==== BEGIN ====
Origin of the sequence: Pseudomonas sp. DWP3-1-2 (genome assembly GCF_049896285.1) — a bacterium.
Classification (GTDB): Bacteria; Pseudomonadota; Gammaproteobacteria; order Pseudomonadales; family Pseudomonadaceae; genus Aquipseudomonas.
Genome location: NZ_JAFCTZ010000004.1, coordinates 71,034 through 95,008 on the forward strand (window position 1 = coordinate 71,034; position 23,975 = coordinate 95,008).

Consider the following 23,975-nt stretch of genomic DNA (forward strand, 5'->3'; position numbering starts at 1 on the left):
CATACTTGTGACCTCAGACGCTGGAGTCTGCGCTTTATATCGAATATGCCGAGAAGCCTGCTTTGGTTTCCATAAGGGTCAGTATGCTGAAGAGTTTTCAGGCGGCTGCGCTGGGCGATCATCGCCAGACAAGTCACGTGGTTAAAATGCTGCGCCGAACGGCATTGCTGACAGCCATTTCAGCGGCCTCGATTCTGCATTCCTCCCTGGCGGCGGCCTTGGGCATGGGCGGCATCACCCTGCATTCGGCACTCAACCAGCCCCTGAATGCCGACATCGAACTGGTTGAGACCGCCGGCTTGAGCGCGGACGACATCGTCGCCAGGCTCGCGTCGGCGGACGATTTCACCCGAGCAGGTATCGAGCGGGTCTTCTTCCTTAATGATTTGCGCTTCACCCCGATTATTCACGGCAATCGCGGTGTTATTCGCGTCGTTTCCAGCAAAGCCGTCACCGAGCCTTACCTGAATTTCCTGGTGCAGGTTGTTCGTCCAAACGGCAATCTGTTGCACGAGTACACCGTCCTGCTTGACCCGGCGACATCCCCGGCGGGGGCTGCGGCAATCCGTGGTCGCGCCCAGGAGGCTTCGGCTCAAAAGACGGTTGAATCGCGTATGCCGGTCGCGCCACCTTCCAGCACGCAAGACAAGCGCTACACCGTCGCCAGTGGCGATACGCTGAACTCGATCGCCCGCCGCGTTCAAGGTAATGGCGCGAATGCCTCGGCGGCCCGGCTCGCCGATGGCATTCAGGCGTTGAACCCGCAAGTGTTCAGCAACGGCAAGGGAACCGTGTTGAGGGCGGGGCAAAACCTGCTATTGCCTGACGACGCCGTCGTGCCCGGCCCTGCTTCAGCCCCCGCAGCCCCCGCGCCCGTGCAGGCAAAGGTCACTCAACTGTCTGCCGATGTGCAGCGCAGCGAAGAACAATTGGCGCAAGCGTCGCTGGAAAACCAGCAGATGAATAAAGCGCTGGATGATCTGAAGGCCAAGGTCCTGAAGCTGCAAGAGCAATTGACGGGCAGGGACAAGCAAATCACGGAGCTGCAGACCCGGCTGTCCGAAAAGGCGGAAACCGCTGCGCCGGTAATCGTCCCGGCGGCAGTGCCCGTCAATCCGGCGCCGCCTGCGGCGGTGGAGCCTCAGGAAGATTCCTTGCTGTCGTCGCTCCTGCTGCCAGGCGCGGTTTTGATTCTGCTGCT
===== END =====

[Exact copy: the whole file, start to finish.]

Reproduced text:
Origin of the sequence: Pseudomonas sp. DWP3-1-2 (genome assembly GCF_049896285.1) — a bacterium.
Classification (GTDB): Bacteria; Pseudomonadota; Gammaproteobacteria; order Pseudomonadales; family Pseudomonadaceae; genus Aquipseudomonas.
Genome location: NZ_JAFCTZ010000004.1, coordinates 71,034 through 95,008 on the forward strand (window position 1 = coordinate 71,034; position 23,975 = coordinate 95,008).

Consider the following 23,975-nt stretch of genomic DNA (forward strand, 5'->3'; position numbering starts at 1 on the left):
CATACTTGTGACCTCAGACGCTGGAGTCTGCGCTTTATATCGAATATGCCGAGAAGCCTGCTTTGGTTTCCATAAGGGTCAGTATGCTGAAGAGTTTTCAGGCGGCTGCGCTGGGCGATCATCGCCAGACAAGTCACGTGGTTAAAATGCTGCGCCGAACGGCATTGCTGACAGCCATTTCAGCGGCCTCGATTCTGCATTCCTCCCTGGCGGCGGCCTTGGGCATGGGCGGCATCACCCTGCATTCGGCACTCAACCAGCCCCTGAATGCCGACATCGAACTGGTTGAGACCGCCGGCTTGAGCGCGGACGACATCGTCGCCAGGCTCGCGTCGGCGGACGATTTCACCCGAGCAGGTATCGAGCGGGTCTTCTTCCTTAATGATTTGCGCTTCACCCCGATTATTCACGGCAATCGCGGTGTTATTCGCGTCGTTTCCAGCAAAGCCGTCACCGAGCCTTACCTGAATTTCCTGGTGCAGGTTGTTCGTCCAAACGGCAATCTGTTGCACGAGTACACCGTCCTGCTTGACCCGGCGACATCCCCGGCGGGGGCTGCGGCAATCCGTGGTCGCGCCCAGGAGGCTTCGGCTCAAAAGACGGTTGAATCGCGTATGCCGGTCGCGCCACCTTCCAGCACGCAAGACAAGCGCTACACCGTCGCCAGTGGCGATACGCTGAACTCGATCGCCCGCCGCGTTCAAGGTAATGGCGCGAATGCCTCGGCGGCCCGGCTCGCCGATGGCATTCAGGCGTTGAACCCGCAAGTGTTCAGCAACGGCAAGGGAACCGTGTTGAGGGCGGGGCAAAACCTGCTATTGCCTGACGACGCCGTCGTGCCCGGCCCTGCTTCAGCCCCCGCAGCCCCCGCGCCCGTGCAGGCAAAGGTCACTCAACTGTCTGCCGATGTGCAGCGCAGCGAAGAACAATTGGCGCAAGCGTCGCTGGAAAACCAGCAGATGAATAAAGCGCTGGATGATCTGAAGGCCAAGGTCCTGAAGCTGCAAGAGCAATTGACGGGCAGGGACAAGCAAATCACGGAGCTGCAGACCCGGCTGTCCGAAAAGGCGGAAACCGCTGCGCCGGTAATCGTCCCGGCGGCAGTGCCCGTCAATCCGGCGCCGCCTGCGGCGGTGGAGCCTCAGGAAGATTCCTTGCTGTCGTCGCTCCTGCTGCCAGGCGCGGTTTTGATTCTGCTGCT